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Honoring big breakthroughs in composites

Orlando, Fla. — Large-scale projects for water management and refrigerated shipping won top honors from the Composites and Advanced Materials Expo (CAMX).

CAMX and event organizing partners ACMA and SAMPE recognized projects and individuals advancing creativity and innovation in composites technology.

Honors were distributed in several sessions during the fourth annual CAMX conference Dec. 11-14 in Orlando.

The American Composites Manufacturers Association of Arlington, Va., and the Society for the Advancedment of Material and Process Engineering of Diamond Bar, Calif., jointly produce the CAMX event focusing on composites and advanced materials.

Honors for a river gate

Composite Advantage LLC of Dayton, Ohio, won in the CAMX combined strength category, and Structural Composites Inc. of Melbourne, Fla., scored in the CAMX unsurpassed innovation category.

Composite Advantage collaborated with West Virginia University in Morganville, W.Va., and the U.S. Army Corps of Engineers' research center and construction laboratory in creating a viable replacement for white oak chanoine-type wicket gates that adjust water levels on commercially navigable inland rivers.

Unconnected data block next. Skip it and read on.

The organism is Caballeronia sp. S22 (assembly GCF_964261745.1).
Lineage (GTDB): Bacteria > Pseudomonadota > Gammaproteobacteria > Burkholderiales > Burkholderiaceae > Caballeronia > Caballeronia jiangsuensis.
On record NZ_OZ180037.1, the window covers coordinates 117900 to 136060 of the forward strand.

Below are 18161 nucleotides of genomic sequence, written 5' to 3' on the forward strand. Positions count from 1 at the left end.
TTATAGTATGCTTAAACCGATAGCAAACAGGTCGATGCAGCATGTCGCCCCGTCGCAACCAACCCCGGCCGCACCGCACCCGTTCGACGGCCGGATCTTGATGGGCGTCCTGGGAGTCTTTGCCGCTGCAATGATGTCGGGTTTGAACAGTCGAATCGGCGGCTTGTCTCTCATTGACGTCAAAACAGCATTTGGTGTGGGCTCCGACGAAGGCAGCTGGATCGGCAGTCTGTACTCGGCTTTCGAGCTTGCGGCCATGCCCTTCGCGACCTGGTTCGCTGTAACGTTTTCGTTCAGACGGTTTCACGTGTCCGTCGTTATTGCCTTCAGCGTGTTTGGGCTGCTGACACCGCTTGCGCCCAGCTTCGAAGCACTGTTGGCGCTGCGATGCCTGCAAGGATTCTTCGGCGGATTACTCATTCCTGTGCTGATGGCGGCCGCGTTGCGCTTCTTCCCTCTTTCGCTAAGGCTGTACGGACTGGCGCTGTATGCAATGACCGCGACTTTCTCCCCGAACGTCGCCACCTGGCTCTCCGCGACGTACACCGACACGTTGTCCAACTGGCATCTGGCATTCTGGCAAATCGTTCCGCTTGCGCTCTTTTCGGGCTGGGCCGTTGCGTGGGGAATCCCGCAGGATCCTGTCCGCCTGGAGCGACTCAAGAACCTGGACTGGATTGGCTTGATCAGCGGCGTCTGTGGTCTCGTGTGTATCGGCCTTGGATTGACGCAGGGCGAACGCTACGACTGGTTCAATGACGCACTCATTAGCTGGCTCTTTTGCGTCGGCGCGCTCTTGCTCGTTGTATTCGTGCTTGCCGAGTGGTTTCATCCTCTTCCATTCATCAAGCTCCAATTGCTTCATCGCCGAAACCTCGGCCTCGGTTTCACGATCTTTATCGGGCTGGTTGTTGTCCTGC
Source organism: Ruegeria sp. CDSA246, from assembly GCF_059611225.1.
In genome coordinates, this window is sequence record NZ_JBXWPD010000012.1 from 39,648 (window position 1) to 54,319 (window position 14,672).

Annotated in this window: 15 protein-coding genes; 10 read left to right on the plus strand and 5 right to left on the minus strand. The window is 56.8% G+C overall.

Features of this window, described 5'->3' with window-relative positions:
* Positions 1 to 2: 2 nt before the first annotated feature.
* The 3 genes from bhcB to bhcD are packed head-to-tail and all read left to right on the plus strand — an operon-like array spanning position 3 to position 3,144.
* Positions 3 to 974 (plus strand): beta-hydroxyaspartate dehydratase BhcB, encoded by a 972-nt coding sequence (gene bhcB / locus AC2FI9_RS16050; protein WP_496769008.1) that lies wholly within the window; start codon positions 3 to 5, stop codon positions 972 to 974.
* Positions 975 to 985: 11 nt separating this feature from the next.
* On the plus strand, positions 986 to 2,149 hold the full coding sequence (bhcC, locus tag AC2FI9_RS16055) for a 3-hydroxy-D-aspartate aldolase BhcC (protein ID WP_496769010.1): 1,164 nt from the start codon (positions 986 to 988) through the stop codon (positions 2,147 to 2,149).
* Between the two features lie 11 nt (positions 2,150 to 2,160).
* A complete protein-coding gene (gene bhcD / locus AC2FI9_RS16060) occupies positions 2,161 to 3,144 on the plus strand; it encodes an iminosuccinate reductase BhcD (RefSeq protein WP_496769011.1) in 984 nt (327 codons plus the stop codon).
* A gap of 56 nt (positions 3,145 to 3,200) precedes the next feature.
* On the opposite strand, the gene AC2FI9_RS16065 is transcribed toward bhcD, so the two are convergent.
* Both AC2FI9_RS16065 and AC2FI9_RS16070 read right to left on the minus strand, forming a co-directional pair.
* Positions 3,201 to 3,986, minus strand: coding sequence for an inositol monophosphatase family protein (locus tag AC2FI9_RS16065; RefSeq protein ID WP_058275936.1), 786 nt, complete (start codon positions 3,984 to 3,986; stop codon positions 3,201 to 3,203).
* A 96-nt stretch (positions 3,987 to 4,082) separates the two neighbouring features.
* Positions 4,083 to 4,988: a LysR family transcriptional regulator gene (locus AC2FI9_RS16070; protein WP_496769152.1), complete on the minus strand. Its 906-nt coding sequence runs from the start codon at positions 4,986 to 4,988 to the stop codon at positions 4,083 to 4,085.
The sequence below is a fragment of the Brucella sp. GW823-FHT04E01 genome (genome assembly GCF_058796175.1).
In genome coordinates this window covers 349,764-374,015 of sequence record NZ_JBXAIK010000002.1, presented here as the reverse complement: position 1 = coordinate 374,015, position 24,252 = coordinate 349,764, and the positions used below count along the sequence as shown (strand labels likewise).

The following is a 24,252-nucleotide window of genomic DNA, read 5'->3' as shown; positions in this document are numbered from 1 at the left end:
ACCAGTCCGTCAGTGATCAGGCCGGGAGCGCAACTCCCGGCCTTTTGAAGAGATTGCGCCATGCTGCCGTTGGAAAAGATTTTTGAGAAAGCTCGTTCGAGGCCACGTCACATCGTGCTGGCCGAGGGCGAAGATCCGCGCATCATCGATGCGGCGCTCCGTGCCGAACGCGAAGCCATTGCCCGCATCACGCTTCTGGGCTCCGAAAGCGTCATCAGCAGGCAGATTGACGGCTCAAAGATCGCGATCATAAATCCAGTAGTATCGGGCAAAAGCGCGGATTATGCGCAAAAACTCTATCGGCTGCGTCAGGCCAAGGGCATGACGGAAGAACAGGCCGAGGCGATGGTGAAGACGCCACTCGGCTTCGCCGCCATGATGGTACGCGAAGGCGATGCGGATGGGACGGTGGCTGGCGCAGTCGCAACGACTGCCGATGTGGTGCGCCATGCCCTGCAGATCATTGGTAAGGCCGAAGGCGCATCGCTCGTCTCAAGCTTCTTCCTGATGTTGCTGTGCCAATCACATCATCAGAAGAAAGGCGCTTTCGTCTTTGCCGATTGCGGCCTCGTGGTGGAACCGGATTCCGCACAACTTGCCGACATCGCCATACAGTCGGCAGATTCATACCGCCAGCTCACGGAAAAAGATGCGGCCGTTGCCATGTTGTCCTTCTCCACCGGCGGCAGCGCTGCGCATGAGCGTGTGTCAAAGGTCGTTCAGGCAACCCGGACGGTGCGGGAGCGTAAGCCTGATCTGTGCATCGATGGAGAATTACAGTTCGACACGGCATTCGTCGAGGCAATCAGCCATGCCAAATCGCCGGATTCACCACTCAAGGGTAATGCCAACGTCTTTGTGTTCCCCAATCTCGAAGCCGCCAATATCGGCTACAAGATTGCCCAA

The project started in 2014 with the first prototype deployed in July 2015 for what became a successful 15-month trial. Development expenditures totaled $650,000.

The new wickets of glass fiber reinforced polymers are projected to have a lifespan of 50 years versus the existing wickets of old-growth hardwood at 15 years.

Matrix Composites Inc. of Henderson, Ky., supplied the fiberglass, Ashland Specialty Chemical of Dublin, Ohio, provided the vinyl ester, ISO Technologies Inc. of Hebron, Ohio, supplied polyurethane foam and LinkTech Inc. of Bangor, Mich., supplied an ultra-high-molecular-weight polyethylene for the abrasion-resistant top cover.

Composite Advantage says the Army wants 200 more GFRP wicket gates and is pursuing funding through the government procurement process. The 200 gates could cost a total of $1.5 million.

Wabash National Corp. Structural Composites Inc. teamed up with trailer maker Wabash on a composite refrigerated trailer. A cool composite van

Structural Composites' "unsurpassed innovation" involves use of its next-generation Co-Cure-brand hybrid metal/composite technology for a fully certified 53-foot-long refrigerated van for the cost chain market.

The customer is publicly traded semi-truck manufacturer Wabash National Corp. of Lafayette, Ind., which has licensed rights to the CoCure technology for its market segment.

Structural Composites, the research-and-development division of The Composites Co., started on its Co-Cure path several years ago through a U.S. Navy small business innovation research program and a Florida small business state grant.